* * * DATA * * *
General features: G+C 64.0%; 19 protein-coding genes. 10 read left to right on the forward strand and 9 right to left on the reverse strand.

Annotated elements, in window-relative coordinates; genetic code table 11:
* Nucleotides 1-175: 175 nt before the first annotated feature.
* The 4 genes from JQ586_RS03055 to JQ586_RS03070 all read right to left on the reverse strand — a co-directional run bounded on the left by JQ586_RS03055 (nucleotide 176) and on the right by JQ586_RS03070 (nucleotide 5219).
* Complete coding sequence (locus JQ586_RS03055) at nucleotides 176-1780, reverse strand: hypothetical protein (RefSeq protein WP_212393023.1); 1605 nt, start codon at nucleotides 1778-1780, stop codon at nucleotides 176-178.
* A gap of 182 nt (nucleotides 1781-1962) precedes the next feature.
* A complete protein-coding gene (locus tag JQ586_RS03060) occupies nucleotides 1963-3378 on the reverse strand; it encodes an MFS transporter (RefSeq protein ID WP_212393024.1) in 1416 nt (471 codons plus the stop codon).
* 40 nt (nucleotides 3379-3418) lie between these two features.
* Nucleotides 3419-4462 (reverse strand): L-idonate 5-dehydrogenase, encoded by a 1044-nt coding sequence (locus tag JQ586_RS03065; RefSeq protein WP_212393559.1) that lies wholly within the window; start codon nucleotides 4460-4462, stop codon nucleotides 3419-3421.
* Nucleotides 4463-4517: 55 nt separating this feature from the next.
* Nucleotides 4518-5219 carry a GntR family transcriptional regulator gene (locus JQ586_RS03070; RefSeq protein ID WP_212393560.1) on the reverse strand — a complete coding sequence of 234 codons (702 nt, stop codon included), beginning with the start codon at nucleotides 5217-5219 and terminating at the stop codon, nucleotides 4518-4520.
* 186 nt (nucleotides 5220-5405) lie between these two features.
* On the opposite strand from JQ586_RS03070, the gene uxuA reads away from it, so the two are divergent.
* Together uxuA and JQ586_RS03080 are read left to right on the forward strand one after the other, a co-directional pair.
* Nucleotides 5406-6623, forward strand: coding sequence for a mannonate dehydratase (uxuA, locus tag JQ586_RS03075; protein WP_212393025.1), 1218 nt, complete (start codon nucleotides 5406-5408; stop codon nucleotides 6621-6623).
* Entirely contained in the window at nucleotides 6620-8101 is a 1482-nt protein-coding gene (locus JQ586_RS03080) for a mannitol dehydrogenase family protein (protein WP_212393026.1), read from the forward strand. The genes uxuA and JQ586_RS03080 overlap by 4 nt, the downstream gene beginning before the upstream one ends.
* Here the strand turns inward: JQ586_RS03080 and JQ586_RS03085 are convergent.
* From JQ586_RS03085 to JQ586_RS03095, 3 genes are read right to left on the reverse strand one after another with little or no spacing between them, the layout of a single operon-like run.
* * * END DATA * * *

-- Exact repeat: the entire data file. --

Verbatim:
General features: G+C 64.0%; 19 protein-coding genes. 10 read left to right on the forward strand and 9 right to left on the reverse strand.

Annotated elements, in window-relative coordinates; genetic code table 11:
* Nucleotides 1-175: 175 nt before the first annotated feature.
* The 4 genes from JQ586_RS03055 to JQ586_RS03070 all read right to left on the reverse strand — a co-directional run bounded on the left by JQ586_RS03055 (nucleotide 176) and on the right by JQ586_RS03070 (nucleotide 5219).
* Complete coding sequence (locus JQ586_RS03055) at nucleotides 176-1780, reverse strand: hypothetical protein (RefSeq protein WP_212393023.1); 1605 nt, start codon at nucleotides 1778-1780, stop codon at nucleotides 176-178.
* A gap of 182 nt (nucleotides 1781-1962) precedes the next feature.
* A complete protein-coding gene (locus tag JQ586_RS03060) occupies nucleotides 1963-3378 on the reverse strand; it encodes an MFS transporter (RefSeq protein ID WP_212393024.1) in 1416 nt (471 codons plus the stop codon).
* 40 nt (nucleotides 3379-3418) lie between these two features.
* Nucleotides 3419-4462 (reverse strand): L-idonate 5-dehydrogenase, encoded by a 1044-nt coding sequence (locus tag JQ586_RS03065; RefSeq protein WP_212393559.1) that lies wholly within the window; start codon nucleotides 4460-4462, stop codon nucleotides 3419-3421.
* Nucleotides 4463-4517: 55 nt separating this feature from the next.
* Nucleotides 4518-5219 carry a GntR family transcriptional regulator gene (locus JQ586_RS03070; RefSeq protein ID WP_212393560.1) on the reverse strand — a complete coding sequence of 234 codons (702 nt, stop codon included), beginning with the start codon at nucleotides 5217-5219 and terminating at the stop codon, nucleotides 4518-4520.
* 186 nt (nucleotides 5220-5405) lie between these two features.
* On the opposite strand from JQ586_RS03070, the gene uxuA reads away from it, so the two are divergent.
* Together uxuA and JQ586_RS03080 are read left to right on the forward strand one after the other, a co-directional pair.
* Nucleotides 5406-6623, forward strand: coding sequence for a mannonate dehydratase (uxuA, locus tag JQ586_RS03075; protein WP_212393025.1), 1218 nt, complete (start codon nucleotides 5406-5408; stop codon nucleotides 6621-6623).
* Entirely contained in the window at nucleotides 6620-8101 is a 1482-nt protein-coding gene (locus JQ586_RS03080) for a mannitol dehydrogenase family protein (protein WP_212393026.1), read from the forward strand. The genes uxuA and JQ586_RS03080 overlap by 4 nt, the downstream gene beginning before the upstream one ends.
* Here the strand turns inward: JQ586_RS03080 and JQ586_RS03085 are convergent.
* From JQ586_RS03085 to JQ586_RS03095, 3 genes are read right to left on the reverse strand one after another with little or no spacing between them, the layout of a single operon-like run.